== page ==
Self-serving bias is an example of a cognitive bias, which is the human tendency to make systematic errors based on thought-related factors rather than evidence. Cognitive biases are detectable by comparing the judgments people make when they are inside a given situation to the judgments they make when assessing the same situation from outside.
Self-serving bias is the tendency to attribute our success and triumph to our own skills and talents, and our failures to situational factors or to the actions (or inactions) of others.
As a humorous example, self-serving bias is probably the reason why all the children in Lake Wobegon are above average.
Here are examples illustrating how self-serving bias affects organizational decision-making.
- Lessons learned exercises
- In lessons-learned or after-action exercises, teams are subject to self-serving bias, and its related group form, group-serving bias. These biases create a tendency to attribute to external factors anything that went wrong, while attributing to the team's own deeds and abilities anything that went right.
- Risk plans
- To some extent, Bureaucratic controls tend to
control the managed more
effectively than they
control managersacknowledging risk entails acknowledging vulnerability. Self-serving bias makes us more likely to acknowledge risks related to external situational factors than we are to acknowledge risks arising from our own shortcomings, our team's shortcomings, or shortcomings in our plans.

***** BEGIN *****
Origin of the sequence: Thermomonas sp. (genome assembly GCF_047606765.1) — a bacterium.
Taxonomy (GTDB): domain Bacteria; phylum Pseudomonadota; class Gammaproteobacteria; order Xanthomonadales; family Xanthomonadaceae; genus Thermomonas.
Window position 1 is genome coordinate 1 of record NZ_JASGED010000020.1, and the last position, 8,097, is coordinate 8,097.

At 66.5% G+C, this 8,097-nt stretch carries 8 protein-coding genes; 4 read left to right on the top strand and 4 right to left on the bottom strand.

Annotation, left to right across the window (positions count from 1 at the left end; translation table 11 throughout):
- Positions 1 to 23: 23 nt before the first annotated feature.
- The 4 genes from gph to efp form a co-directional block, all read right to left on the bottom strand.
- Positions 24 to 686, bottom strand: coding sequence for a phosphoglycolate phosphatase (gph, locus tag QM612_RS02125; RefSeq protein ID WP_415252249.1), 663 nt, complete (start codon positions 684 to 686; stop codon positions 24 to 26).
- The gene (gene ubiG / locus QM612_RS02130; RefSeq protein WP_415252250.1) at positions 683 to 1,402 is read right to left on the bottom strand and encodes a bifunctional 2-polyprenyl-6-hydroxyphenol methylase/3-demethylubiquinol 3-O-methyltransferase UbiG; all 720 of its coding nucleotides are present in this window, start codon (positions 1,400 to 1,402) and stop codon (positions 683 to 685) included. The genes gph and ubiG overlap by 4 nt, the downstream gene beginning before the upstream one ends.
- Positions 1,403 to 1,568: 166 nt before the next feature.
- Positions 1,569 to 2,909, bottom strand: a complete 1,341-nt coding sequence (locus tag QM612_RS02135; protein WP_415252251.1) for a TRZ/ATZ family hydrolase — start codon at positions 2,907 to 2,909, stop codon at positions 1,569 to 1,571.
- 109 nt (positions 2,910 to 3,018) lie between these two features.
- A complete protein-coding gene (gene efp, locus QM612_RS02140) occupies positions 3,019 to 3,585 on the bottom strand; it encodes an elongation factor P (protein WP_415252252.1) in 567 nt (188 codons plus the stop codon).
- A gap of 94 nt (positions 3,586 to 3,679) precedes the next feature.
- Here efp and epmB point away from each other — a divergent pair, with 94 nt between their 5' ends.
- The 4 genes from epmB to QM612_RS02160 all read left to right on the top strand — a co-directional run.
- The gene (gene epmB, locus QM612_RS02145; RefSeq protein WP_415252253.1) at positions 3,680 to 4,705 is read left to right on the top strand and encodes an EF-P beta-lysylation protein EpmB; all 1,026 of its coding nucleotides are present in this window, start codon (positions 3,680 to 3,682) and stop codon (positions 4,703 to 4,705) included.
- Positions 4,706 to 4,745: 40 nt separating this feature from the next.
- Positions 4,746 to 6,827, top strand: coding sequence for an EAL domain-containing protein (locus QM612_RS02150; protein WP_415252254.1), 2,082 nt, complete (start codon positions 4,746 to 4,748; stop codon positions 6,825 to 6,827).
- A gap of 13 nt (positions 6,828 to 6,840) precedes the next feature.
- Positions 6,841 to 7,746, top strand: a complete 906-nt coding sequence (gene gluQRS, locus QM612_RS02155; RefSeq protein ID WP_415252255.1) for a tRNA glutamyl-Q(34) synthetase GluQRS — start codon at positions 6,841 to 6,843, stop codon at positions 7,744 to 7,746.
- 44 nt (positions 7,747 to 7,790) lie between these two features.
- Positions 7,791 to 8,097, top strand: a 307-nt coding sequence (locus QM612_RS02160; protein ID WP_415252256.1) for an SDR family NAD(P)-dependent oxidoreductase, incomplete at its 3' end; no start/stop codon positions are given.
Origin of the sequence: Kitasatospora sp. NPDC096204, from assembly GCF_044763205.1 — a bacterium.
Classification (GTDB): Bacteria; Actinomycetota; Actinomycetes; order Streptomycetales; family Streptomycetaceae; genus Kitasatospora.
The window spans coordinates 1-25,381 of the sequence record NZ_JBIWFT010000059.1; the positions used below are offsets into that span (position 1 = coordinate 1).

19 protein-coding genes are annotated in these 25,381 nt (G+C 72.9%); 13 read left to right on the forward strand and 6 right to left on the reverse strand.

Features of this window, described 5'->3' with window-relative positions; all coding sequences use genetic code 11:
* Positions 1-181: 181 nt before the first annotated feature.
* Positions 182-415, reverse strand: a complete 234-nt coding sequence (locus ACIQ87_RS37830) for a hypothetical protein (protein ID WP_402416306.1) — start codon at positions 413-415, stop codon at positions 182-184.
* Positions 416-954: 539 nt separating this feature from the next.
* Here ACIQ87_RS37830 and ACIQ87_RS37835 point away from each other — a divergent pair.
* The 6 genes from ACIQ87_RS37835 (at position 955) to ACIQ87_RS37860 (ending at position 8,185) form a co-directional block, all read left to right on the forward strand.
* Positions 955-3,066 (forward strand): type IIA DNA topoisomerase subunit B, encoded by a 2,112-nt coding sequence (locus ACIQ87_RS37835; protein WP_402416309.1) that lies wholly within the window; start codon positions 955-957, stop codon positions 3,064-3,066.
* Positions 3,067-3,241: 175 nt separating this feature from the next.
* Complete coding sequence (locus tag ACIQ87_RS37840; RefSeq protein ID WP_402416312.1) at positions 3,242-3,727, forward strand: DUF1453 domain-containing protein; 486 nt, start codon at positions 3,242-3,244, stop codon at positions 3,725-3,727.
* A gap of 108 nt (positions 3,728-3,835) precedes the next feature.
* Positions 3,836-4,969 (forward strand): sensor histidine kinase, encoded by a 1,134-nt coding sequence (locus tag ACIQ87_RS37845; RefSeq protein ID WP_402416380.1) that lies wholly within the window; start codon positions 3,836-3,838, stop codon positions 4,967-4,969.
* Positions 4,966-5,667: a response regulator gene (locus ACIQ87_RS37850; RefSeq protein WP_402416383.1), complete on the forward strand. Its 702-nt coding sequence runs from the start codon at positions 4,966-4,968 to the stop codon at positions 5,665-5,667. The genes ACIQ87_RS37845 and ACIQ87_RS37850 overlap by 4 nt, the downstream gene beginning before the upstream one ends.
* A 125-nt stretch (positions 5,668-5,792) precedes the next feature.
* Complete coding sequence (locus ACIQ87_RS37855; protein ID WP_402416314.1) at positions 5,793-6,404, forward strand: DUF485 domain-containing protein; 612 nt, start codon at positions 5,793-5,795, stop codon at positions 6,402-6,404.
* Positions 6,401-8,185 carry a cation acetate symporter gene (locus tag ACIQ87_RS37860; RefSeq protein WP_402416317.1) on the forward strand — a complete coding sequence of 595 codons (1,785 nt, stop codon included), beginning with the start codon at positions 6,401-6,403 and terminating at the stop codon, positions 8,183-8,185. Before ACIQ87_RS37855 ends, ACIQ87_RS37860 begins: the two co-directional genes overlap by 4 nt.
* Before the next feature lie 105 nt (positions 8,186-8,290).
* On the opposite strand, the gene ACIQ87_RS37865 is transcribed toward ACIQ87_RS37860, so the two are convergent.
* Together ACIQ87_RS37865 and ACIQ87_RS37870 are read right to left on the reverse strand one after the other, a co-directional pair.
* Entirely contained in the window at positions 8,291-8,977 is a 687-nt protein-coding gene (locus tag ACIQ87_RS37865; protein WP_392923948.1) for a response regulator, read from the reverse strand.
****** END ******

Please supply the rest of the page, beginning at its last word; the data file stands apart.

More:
- Security systems
- Because self-serving bias can make us reluctant to acknowledge internal security threats, systems tend to be better defended against external threats than they are against threats from within.
- Bureaucratic controls
- Since bureaucratic controls are designed to meet the goals of management, self-serving bias leads to emphasis on employees who are managed, rather than the managers themselves. Bureaucratic controls tend to control the managed more effectively than they control managers.
- Performance bonuses and layoffs
- When bonuses are distributed in outsized proportions to those who determine the distribution pattern, many see this as a manifestation of simple greed. But self-serving bias almost certainly plays a role, because it tends to make those who determine the distribution pattern attribute more of the organization's success to themselves than to others. Conversely, when layoffs and cost reductions hit harder those people of the organization most removed from decision-making, self-serving bias probably plays a role as well.
- In negotiations, self-serving bias creates risk of impasse because each party tends to overvalue arguments in its favor, and undervalue arguments in favor of their negotiating partners.
An intervention that can at least temporarily reduce the effects of self-serving bias begins with informing the decision-makers of cognitive biases in general, and specifically self-serving bias. Second, the decision-makers are directed to compile lists of contra-biasing insights — ways in which their own performance has contributed or could contribute to depressed performance, and ways in which the performance of others has contributed or could contribute to enhanced performance. It might be a good idea for all of us to meditate on that now and then. Top Next Issue
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Read more about self-serving bias at Wikipedia.
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Forthcoming issues of Point Lookout
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